George Washington University law professor Jonathan Turley stated on Tuesday that former attorney Michael Cohen may have committed perjury during his testimony on Monday.

Cohen, a former fixer for ex-President Donald Trump, who pleaded guilty in 2018 to charges of lying to Congress and was later accused of perjury by a federal judge, took the stand on Monday. He testified in the case involving a $130,000 payment to porn star Stormy Daniels. Turley noted that Cohen’s explanation for secretly recording a phone conversation with then-President-elect Trump was “striking.”

“The one thing about yesterday that was striking, is I thought that Michael Cohen may have committed perjury again,” Turley told “America’s Newsroom” co-host Dana Perino. “In my view, one of his answers just made no sense at all.

“He said that he taped his client, former President Trump, in order to keep David Pecker, the former publisher of the ‘National Enquirer’ honest and make sure he paid. First of all, it made no sense at all why he would do that, Pecker had been in communication with Trump himself, but it didn’t make any sense at all,” Turley added.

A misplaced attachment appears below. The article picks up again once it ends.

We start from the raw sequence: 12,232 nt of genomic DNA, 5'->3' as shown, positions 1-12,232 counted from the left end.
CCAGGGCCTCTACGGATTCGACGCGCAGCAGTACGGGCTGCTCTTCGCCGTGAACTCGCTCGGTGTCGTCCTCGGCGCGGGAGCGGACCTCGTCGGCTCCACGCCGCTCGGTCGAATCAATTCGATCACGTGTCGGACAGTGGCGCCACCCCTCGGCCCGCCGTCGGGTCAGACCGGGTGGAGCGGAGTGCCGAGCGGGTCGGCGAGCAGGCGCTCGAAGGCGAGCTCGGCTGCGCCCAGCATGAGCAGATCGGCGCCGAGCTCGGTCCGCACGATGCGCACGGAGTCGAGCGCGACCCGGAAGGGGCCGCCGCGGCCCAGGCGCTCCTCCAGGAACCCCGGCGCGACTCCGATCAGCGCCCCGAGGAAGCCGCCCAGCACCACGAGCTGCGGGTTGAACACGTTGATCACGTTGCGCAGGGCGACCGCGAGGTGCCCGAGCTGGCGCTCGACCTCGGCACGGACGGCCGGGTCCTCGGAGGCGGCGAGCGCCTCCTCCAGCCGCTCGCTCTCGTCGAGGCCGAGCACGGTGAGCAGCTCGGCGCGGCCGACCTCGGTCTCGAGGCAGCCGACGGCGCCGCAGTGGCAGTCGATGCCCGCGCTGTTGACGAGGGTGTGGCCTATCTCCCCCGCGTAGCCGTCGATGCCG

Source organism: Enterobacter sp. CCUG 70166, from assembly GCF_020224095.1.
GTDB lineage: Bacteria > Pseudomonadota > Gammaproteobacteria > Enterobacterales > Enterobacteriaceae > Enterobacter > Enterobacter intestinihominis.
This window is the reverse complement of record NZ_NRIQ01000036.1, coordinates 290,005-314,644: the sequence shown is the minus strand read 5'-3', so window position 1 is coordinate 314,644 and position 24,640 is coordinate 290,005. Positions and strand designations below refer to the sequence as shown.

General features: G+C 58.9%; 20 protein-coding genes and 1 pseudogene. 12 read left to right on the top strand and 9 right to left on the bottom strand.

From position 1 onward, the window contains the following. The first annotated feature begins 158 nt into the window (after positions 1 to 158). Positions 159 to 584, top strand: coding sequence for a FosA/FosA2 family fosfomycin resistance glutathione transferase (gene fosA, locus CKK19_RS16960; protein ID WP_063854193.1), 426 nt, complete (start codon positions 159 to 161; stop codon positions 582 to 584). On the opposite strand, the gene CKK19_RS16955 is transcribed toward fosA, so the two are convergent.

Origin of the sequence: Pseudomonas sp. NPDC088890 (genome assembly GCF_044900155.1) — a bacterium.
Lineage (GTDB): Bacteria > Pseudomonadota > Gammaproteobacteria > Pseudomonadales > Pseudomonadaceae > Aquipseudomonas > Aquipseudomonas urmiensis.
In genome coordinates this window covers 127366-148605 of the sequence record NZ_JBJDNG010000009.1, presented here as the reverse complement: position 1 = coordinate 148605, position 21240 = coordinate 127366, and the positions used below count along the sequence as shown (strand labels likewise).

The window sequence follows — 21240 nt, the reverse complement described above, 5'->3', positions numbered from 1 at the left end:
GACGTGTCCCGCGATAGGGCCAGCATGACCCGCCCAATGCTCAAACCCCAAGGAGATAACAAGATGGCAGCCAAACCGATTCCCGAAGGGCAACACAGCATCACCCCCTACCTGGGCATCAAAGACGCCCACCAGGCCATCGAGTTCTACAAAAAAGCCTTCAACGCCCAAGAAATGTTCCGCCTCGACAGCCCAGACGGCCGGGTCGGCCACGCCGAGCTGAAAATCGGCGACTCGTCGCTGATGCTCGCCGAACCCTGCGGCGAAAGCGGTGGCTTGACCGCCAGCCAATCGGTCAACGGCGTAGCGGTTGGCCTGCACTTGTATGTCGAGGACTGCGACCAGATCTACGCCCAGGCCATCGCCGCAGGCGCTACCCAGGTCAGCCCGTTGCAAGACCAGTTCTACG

“But Cohen seemed to try to find a reason for shattering every professional ethical standard in surreptitiously taping his client,” Turley continued. “And so it was really amazing to hear that answer because I don’t think anyone, certainly I didn’t believe it, that he was taping that to somehow benefit or affect David Pecker.”

Cohen, who received a 36-month sentence for tax evasion in December 2018 and was subsequently disbarred, is a key witness for Manhattan District Attorney Alvin Bragg. He testified before the grand jury prior to Bragg securing an indictment of Trump on 34 felony counts of falsifying business records on March 30, 2023.

In December, Cohen was accused of submitting fictitious cases generated by Google Bard to a federal judge in an attempt to have his probation ended early. Turley also noted that the recorded phone call played in court on Monday demonstrated that Cohen was acting as Trump’s attorney.

“You know what it sounds like with a lot of these conversations? It sounds a lot like a client being told by a lawyer what they are going to do,” Turley said. “The lawyer is testifying against the client saying, ‘You should send him to jail for doing what I told him to do.’”

Disclaimer: This article may contain commentary which reflects the author’s opinion.